@RequestMapping(value="/login", method=RequestMethod.GET)
public String displayLoginForm(@RequestParam(value="error", required=false) String error, @RequestParam(value="expired", required=false) String expired, Model model) {

    LOGGER.info("Displaying Login form:: displayLoginForm(Model)");

    if (error != null) {
        LOGGER.info("Invalid username or password.");
        model.addAttribute("error", "Invalid username or password.");

    if (expired != null) {
        LOGGER.info("Session has been expired (possibly due to multiple concurrent logins being attempted as the same user)");
        model.addAttribute("expired", "Session has been expired (possibly due to multiple concurrent logins being attempted as the same user).");

    return "login";

Any pointers will be greatly appreciated. I would like to thank you all in advance for your time and help.

I tried with
<password-encoder hash="md5"> <salt-source user-property="password"/> </password-encoder>
since, from what I understood by reading the documentation, this is the user's password stored in the database. However, it doesn't work. Every time I try to log in, I get an invalid credentials message; however, the credentials are indeed valid.

Perhaps any of the events described in the Hashing and Authentication section of this page might be the reason why it is not working. I'm wondering how to write the appropriate test as suggested.

Another Edit:
As a test, I commented out the password-encoder element and tried the authentication with a plain text password (i.e., I created a test user and stored a plain text password in the database). It worked. So, the problem is definitely with the way Spring Security is encoding the password entered by the user, which does not match the hashed password stored in the database.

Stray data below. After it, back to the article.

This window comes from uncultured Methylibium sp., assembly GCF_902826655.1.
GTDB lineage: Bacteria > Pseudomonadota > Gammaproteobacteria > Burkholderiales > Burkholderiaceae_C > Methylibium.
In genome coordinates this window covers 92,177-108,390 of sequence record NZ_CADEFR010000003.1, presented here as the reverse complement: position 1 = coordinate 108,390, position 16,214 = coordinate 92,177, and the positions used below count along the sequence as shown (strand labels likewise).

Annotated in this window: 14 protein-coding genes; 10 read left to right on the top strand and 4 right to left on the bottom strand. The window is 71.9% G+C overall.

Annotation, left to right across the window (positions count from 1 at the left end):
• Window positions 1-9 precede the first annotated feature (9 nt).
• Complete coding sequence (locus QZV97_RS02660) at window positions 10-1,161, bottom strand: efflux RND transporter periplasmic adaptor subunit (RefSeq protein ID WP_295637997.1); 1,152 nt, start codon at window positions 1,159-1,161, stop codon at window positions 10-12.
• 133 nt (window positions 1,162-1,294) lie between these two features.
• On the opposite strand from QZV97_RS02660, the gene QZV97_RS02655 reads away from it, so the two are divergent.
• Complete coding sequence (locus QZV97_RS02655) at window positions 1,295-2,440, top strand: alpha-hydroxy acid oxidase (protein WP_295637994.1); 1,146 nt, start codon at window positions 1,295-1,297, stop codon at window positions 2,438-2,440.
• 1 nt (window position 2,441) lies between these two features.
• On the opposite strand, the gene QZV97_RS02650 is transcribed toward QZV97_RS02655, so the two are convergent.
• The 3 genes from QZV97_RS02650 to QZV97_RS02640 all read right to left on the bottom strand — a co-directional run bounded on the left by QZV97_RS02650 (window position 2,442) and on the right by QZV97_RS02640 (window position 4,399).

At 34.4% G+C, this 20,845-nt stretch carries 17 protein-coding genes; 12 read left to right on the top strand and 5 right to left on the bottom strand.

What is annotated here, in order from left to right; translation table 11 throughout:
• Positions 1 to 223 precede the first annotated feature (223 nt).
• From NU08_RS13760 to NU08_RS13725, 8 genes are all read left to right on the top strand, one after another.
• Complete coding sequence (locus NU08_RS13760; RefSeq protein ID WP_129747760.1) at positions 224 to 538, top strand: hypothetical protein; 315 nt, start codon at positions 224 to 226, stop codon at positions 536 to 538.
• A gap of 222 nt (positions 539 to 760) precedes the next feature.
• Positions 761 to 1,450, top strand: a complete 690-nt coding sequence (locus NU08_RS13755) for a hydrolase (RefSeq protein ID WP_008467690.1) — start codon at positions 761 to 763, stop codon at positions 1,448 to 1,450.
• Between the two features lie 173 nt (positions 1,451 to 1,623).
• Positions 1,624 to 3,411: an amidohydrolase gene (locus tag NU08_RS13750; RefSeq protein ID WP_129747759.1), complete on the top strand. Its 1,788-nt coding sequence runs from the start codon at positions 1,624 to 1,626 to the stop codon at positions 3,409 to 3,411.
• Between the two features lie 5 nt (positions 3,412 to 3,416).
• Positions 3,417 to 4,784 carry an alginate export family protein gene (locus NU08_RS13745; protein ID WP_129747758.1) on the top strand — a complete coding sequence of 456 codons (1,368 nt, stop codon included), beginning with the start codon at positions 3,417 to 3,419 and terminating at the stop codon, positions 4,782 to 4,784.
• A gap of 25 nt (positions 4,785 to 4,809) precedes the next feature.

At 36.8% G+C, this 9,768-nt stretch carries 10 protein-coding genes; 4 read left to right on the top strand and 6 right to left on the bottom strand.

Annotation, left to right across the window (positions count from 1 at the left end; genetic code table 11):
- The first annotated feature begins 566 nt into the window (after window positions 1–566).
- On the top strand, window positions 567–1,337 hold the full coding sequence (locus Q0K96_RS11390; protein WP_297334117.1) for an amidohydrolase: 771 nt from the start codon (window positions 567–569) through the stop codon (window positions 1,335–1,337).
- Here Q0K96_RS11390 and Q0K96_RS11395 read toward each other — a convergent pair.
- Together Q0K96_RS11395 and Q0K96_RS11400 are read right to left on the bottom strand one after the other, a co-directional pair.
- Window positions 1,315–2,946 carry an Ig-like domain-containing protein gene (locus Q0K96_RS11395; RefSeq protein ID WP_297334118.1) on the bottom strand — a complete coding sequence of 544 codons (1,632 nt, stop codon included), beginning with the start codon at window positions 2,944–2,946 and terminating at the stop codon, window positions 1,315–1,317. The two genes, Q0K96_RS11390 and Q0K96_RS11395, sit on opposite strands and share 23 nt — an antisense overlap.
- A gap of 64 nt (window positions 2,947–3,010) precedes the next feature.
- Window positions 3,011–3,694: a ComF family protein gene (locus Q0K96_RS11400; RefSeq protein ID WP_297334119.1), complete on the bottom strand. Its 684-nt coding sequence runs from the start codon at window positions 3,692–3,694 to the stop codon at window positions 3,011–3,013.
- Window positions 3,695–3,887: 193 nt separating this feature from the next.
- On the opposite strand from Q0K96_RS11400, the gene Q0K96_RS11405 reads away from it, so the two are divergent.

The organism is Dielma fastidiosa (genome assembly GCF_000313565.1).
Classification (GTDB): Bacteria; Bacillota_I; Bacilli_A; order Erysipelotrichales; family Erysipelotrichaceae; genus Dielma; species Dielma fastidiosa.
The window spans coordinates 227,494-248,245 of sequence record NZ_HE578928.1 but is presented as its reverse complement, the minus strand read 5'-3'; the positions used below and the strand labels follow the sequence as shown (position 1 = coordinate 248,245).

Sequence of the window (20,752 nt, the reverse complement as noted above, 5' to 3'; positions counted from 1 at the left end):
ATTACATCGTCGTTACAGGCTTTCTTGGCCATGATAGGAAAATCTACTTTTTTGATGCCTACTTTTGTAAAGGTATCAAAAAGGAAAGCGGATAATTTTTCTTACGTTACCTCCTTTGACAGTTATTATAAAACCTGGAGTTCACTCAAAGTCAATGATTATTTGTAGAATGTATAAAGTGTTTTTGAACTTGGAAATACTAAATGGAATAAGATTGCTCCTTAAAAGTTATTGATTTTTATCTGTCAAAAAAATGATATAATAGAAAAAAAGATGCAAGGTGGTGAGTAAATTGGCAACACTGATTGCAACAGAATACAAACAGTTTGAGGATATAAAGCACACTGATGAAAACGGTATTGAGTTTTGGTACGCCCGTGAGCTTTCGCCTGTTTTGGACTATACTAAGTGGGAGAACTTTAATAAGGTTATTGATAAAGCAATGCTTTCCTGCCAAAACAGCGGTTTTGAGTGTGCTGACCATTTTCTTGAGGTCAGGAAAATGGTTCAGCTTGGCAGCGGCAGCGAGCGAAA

share|improve this question
You're probably gonna have to provide your own PasswordEncoder implementation because the standard one assumes that you are storing passwords as a simple one-way hash of the plaintext value, with optional salt, something like md5(plaintext[+salt]). Since your password algorithm includes some kind of encryption and a hashed salt (instead of just a hash with property-based salt), I don't think the framework-provided impls will work for you. –  superEb Aug 10 '13 at 21:12
@superEb Thanks for your reply. Yes, I was thinking of that since it is in the password encoder where the bottleneck is. Do you know of any on-line resource/documentation that might be useful to tackle this problem. I'm having a hard time finding relevant information to fully understand what is going on and this is the first step in order to solve the problem. Thanks in advance for your time. –  user2669241 Aug 11 '13 at 18:56

1 Answer 1

up vote 3 down vote accepted

Well, to solve my problem I implemented a custom password encoder. Basically, I overrode the matches method of the PasswordEncoder interface:

public boolean matches(CharSequence rawPassword, String encodedPassword) {
    //encoding raw password: the given encodedPassword serves as the salt
    String sql = "SELECT crypt(?, ?) as hashedpwd;";
    String hashedPassword = aJdbcTemplate.query(sql, new String[] {rawPassword.toString(), encodedPassword}, new ResultSetExtractor<String>() {
        public String extractData(ResultSet rs) throws SQLException, DataAccessException {
            return rs.getString("hashedpwd");
    return encodedPassword.equals(hashedPassword.toString());
share|improve this answer